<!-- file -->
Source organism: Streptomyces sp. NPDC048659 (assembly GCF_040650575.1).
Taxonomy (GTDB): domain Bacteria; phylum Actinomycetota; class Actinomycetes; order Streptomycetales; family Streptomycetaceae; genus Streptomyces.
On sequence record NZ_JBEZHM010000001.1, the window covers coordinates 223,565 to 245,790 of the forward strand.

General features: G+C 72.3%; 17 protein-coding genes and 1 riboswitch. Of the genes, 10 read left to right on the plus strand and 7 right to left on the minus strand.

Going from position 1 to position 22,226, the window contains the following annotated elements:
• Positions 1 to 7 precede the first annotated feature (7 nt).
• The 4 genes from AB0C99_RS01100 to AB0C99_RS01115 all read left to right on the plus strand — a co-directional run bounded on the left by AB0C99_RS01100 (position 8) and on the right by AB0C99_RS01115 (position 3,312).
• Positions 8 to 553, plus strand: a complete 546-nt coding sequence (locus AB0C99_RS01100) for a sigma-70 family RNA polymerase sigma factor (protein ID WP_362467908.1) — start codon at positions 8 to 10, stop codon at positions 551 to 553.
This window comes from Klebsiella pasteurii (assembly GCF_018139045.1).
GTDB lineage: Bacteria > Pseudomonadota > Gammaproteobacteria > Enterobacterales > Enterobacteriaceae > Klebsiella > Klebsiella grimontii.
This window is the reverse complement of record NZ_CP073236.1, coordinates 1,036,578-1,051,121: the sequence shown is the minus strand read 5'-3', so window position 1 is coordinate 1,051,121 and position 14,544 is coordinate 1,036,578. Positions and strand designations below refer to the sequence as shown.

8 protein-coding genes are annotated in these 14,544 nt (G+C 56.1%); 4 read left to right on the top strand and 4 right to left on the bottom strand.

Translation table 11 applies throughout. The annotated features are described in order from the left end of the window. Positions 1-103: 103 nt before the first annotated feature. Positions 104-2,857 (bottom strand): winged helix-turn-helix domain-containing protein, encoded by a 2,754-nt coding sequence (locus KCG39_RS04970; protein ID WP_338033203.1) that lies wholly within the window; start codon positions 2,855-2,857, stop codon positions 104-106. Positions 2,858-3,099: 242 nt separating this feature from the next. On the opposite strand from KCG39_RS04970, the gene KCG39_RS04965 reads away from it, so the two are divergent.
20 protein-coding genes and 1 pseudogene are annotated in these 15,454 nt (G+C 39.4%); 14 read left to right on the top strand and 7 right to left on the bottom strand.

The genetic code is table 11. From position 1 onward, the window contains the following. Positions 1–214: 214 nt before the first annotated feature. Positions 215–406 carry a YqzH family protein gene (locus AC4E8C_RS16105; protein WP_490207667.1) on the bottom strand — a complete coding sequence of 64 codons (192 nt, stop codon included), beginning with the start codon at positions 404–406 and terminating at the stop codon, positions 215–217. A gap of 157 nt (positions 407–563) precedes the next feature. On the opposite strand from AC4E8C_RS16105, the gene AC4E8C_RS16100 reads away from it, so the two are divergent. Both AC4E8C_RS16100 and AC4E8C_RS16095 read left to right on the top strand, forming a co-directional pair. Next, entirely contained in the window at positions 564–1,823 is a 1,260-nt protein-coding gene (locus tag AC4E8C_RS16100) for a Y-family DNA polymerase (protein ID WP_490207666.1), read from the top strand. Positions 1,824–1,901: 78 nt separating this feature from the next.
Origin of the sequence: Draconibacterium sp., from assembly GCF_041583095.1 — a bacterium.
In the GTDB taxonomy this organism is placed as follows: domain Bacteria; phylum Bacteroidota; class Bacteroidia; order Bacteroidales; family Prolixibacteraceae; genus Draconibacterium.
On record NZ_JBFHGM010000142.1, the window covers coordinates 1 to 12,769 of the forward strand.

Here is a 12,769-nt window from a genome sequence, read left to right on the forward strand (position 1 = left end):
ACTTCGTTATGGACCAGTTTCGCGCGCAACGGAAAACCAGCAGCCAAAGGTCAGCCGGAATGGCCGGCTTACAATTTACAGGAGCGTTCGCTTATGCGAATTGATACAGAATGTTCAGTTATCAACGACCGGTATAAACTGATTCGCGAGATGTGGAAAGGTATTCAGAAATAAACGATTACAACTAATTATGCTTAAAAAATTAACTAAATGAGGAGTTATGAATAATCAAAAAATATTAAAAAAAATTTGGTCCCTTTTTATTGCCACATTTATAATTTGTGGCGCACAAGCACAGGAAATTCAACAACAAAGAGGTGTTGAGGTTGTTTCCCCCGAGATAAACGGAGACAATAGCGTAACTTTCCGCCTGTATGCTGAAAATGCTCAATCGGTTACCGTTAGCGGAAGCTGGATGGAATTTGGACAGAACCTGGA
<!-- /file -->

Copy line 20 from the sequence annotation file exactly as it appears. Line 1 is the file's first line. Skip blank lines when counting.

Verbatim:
ACTTCGTTATGGACCAGTTTCGCGCGCAACGGAAAACCAGCAGCCAAAGGTCAGCCGGAATGGCCGGCTTACAATTTACAGGAGCGTTCGCTTATGCGAATTGATACAGAATGTTCAGTTATCAACGACCGGTATAAACTGATTCGCGAGATGTGGAAAGGTATTCAGAAATAAACGATTACAACTAATTATGCTTAAAAAATTAACTAAATGAGGAGTTATGAATAATCAAAAAATATTAAAAAAAATTTGGTCCCTTTTTATTGCCACATTTATAATTTGTGGCGCACAAGCACAGGAAATTCAACAACAAAGAGGTGTTGAGGTTGTTTCCCCCGAGATAAACGGAGACAATAGCGTAACTTTCCGCCTGTATGCTGAAAATGCTCAATCGGTTACCGTTAGCGGAAGCTGGATGGAATTTGGACAGAACCTGGA